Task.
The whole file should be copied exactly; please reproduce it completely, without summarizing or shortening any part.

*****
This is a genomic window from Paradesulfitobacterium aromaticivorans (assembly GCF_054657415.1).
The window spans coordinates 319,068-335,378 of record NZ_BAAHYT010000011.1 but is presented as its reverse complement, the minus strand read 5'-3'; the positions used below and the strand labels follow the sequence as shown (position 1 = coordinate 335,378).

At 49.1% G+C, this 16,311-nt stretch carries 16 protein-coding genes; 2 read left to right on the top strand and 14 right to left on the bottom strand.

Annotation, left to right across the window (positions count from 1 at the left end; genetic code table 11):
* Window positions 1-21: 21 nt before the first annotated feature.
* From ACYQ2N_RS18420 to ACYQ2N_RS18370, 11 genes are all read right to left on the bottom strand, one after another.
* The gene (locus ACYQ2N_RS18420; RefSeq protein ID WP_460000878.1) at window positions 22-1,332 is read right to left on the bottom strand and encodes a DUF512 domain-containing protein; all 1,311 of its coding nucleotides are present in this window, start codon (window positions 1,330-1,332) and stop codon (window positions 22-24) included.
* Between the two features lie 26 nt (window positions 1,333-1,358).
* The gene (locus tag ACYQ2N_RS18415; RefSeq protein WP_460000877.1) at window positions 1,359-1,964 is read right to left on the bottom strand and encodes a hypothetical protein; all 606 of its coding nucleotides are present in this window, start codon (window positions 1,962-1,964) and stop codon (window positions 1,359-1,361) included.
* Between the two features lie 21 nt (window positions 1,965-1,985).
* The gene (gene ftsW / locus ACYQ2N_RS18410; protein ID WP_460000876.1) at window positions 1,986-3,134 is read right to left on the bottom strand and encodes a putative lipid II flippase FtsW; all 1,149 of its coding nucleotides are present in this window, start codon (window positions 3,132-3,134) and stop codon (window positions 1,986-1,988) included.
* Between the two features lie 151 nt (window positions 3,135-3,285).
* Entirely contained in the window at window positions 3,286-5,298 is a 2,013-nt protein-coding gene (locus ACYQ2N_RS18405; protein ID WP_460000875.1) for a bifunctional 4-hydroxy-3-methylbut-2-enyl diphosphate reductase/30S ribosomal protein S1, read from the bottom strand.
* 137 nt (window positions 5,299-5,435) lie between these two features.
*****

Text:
This is a genomic window from Paradesulfitobacterium aromaticivorans (assembly GCF_054657415.1).
The window spans coordinates 319,068-335,378 of record NZ_BAAHYT010000011.1 but is presented as its reverse complement, the minus strand read 5'-3'; the positions used below and the strand labels follow the sequence as shown (position 1 = coordinate 335,378).

At 49.1% G+C, this 16,311-nt stretch carries 16 protein-coding genes; 2 read left to right on the top strand and 14 right to left on the bottom strand.

Annotation, left to right across the window (positions count from 1 at the left end; genetic code table 11):
* Window positions 1-21: 21 nt before the first annotated feature.
* From ACYQ2N_RS18420 to ACYQ2N_RS18370, 11 genes are all read right to left on the bottom strand, one after another.
* The gene (locus ACYQ2N_RS18420; RefSeq protein ID WP_460000878.1) at window positions 22-1,332 is read right to left on the bottom strand and encodes a DUF512 domain-containing protein; all 1,311 of its coding nucleotides are present in this window, start codon (window positions 1,330-1,332) and stop codon (window positions 22-24) included.
* Between the two features lie 26 nt (window positions 1,333-1,358).
* The gene (locus tag ACYQ2N_RS18415; RefSeq protein WP_460000877.1) at window positions 1,359-1,964 is read right to left on the bottom strand and encodes a hypothetical protein; all 606 of its coding nucleotides are present in this window, start codon (window positions 1,962-1,964) and stop codon (window positions 1,359-1,361) included.
* Between the two features lie 21 nt (window positions 1,965-1,985).
* The gene (gene ftsW / locus ACYQ2N_RS18410; protein ID WP_460000876.1) at window positions 1,986-3,134 is read right to left on the bottom strand and encodes a putative lipid II flippase FtsW; all 1,149 of its coding nucleotides are present in this window, start codon (window positions 3,132-3,134) and stop codon (window positions 1,986-1,988) included.
* Between the two features lie 151 nt (window positions 3,135-3,285).
* Entirely contained in the window at window positions 3,286-5,298 is a 2,013-nt protein-coding gene (locus ACYQ2N_RS18405; protein ID WP_460000875.1) for a bifunctional 4-hydroxy-3-methylbut-2-enyl diphosphate reductase/30S ribosomal protein S1, read from the bottom strand.
* 137 nt (window positions 5,299-5,435) lie between these two features.